Sacred Dance Meditation

By Monks at Shechen Monastery

With the arrival of the Tibetan new year (Gyalpo Losar) on March 3, monks at Shechen Monastery in Kathmandu, Nepal have already performed one of the sacred dances to welcome the new year.

Yamantaka Cham is a sacred dance meditation performed by monks and masters of the monastery in the 12th month of the Tibetan calendar. It is generally performed at the end of the year to ward off negativity and bless the new year.

Every year monasteries in Kathmandu carry out holy cham practices as per the monastic lineage and tradition. Yamantaka cham is one of these.

Yamantaka is revered as the wrathful manifestation of Manjushri, the deity of wisdom, and also believed to be the god of death, Yamaraj. The two-day dance meditation is the concluding ritual of a five-day Drupchen (prayer ceremony).

The dance meditation is observed by a diverse group of spectators with a wide variety cultural backgrounds. The Buddhist belief holds that the dance meditation maintains the practice of Thongdol i.e., ‘liberating spectators by sight’, meaning that those witnessing the dance rid themselves of obstacles and obscurations.

Adzom Gyalse Rinpoche, one of the cham masters, commemorates the occasion as a sacred practice of giving and receiving blessings for the year.

One of the significant sessions within the cham is the cutting of the linga. A linga is a human form made of dough, which embodies negativity and mental obscurations. First, the evil and negativity is invoked on the linga. It is then pierced by a phurba (ritual dagger), while mantras are chanted. The meditative part is that it should be pierced by a compassionate heart unaffected by mental afflictions.

It is then cut into five pieces to symbolize the destruction of mental afflictions, especially the five poisons of desire, pride, anger, ignorance and jealousy. The dance meditation followed by the burning of the effigy of Yamantaka marks the end of the practice.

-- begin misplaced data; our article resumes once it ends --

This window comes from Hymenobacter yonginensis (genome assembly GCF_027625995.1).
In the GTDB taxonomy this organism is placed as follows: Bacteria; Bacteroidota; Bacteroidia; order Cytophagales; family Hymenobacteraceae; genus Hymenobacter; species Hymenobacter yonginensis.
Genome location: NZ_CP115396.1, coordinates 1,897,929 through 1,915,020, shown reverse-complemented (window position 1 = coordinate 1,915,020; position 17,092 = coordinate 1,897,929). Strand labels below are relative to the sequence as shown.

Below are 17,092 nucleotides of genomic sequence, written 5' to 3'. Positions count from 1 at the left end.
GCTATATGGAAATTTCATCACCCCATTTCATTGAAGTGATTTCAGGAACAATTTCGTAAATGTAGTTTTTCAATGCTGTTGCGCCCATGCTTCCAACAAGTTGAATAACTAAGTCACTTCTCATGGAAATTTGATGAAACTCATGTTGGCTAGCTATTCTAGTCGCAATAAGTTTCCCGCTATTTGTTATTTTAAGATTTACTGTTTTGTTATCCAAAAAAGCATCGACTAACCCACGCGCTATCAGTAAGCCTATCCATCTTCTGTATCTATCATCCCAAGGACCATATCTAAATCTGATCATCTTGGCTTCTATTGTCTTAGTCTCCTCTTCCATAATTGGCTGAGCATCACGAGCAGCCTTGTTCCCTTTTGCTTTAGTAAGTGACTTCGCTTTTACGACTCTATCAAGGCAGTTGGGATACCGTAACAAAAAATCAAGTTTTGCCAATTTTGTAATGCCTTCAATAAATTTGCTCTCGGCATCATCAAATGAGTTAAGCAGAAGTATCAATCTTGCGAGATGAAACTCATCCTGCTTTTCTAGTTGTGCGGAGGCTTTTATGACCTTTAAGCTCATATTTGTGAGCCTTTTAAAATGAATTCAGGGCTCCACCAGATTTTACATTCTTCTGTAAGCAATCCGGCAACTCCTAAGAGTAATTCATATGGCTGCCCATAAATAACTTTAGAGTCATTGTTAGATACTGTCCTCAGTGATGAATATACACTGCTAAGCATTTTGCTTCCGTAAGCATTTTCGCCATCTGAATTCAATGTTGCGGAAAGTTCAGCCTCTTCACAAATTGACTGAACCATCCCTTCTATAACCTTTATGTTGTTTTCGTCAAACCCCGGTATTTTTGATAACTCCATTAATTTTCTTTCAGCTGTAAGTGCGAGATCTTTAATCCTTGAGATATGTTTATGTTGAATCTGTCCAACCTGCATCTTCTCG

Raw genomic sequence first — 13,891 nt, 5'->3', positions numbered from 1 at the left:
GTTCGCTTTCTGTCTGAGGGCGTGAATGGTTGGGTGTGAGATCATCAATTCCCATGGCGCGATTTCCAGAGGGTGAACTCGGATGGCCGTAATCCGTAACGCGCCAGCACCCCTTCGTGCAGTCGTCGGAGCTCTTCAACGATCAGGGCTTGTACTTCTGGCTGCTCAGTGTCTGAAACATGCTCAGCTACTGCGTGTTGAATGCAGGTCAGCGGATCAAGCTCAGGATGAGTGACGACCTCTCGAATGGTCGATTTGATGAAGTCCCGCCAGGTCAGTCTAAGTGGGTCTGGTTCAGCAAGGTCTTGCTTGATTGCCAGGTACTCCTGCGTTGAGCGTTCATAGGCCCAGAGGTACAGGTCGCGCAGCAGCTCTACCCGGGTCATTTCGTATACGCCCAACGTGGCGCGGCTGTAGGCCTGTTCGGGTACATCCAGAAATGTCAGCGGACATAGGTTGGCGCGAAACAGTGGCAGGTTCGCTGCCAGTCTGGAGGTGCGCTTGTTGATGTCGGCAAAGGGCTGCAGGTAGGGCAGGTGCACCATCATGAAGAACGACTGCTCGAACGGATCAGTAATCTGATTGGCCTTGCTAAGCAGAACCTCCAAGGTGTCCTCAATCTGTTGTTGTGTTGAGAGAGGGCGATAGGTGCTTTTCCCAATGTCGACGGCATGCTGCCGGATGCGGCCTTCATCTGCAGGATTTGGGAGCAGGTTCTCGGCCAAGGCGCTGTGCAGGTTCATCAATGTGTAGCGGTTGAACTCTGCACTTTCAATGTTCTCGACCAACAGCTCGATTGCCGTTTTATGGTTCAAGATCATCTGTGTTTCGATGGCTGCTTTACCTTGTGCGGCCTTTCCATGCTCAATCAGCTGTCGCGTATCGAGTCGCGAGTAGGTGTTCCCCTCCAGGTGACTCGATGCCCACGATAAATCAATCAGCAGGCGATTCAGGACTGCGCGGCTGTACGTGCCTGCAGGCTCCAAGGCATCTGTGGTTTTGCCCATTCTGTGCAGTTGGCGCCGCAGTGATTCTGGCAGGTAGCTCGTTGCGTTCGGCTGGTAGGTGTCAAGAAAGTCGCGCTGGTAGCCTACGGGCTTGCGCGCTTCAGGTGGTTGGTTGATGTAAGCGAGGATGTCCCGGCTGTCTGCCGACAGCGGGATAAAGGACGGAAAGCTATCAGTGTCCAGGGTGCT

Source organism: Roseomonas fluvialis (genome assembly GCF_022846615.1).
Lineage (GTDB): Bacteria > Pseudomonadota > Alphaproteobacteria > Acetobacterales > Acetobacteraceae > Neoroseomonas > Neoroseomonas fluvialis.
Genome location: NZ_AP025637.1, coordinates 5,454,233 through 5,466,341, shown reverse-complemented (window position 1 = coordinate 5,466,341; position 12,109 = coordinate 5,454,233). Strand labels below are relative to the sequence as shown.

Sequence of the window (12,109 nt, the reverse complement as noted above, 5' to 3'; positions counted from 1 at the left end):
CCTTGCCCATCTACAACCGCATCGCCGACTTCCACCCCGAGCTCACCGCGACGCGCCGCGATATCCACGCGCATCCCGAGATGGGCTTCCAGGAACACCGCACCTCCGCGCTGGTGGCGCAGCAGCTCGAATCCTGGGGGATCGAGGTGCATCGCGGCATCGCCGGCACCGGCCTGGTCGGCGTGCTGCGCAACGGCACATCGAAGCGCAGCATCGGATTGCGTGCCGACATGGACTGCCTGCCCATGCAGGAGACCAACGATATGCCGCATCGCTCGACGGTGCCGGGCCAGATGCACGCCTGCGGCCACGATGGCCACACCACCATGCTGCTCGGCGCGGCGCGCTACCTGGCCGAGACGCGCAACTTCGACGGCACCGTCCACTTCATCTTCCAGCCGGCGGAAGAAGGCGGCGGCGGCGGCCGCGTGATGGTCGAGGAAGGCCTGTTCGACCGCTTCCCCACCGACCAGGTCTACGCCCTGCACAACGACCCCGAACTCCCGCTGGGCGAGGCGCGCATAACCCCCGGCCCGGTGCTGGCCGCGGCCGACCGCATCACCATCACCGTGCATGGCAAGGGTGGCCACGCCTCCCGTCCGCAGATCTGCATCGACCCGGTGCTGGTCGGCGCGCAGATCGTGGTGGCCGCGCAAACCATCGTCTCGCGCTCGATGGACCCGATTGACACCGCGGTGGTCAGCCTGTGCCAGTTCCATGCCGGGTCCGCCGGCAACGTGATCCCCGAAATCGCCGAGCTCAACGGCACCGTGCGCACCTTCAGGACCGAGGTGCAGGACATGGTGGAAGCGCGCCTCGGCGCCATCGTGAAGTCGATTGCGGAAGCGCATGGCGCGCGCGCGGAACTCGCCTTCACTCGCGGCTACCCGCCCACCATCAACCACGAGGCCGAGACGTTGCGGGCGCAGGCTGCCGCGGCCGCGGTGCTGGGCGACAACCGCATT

All the practices are carried out with rituals and mantra chanting. Every symbol or action embodies a meaning that is conducted according to the Buddhist scriptures. It is therefore important for spectators witnessing the practice to acknowledge the value and essence of it.

And it is not only the spectators that are liberated by the practice, but also the body, speech and mind of the dancers. They are clad in heavy costumes and huge masks which liberate their body. Similarly, chanting mantras and reflecting upon themselves as the manifestation of Yamantaka while dancing liberates their speech and mind.

Although the dance may seem subtle to spectators, it evokes a series of stresses, which come to a crescendo in the dancer’s mind. “Catching the rhythm of a musical beat through mantra chanting, imagining oneself as a manifestation of Yamantaka and memorizing dance steps, all come to a crescendo, building to an utmost pressure,” says Pema Sangpo, one of the dancers. He has been performing for more than a decade now but finds it challenging to match the energy and spirit of the practice. “However, imaging sublime rays falling upon our bodies, piercing the dark and unleashing our Buddha nature is the heart of the practice and this reflection is crucial.”

Despite nights of preparation and long years of performing, the challenge remains to excel as a dancer. Tandin Paljor, one of the cham mentors shares that he is less apprehensive now having performed for more than a decade. “As a beginner I used to watch my seniors perform, which helped me improvise and create the right attitude,” he says.

He reminisces about a moment few years ago when he performed as the lead dancer but ended up making mistakes on a few steps. The responsibility in a way lies with the lead dancer to guide the others. Therefore, the leader should remain more cautious in that regard.

He adds, “I have learnt from that incident. No matter how serious, it is wise to learn from your mistakes. All that matters, in the end, is that you try to better yourself each day, and I feel this understanding largely applies to this sacred practice.”

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Sonam Lama Hyolmo

Sonam Lama is a Kathmandu-based freelance multimedia journalist writing at the intersection of environment, indigenous rights, research, and science.

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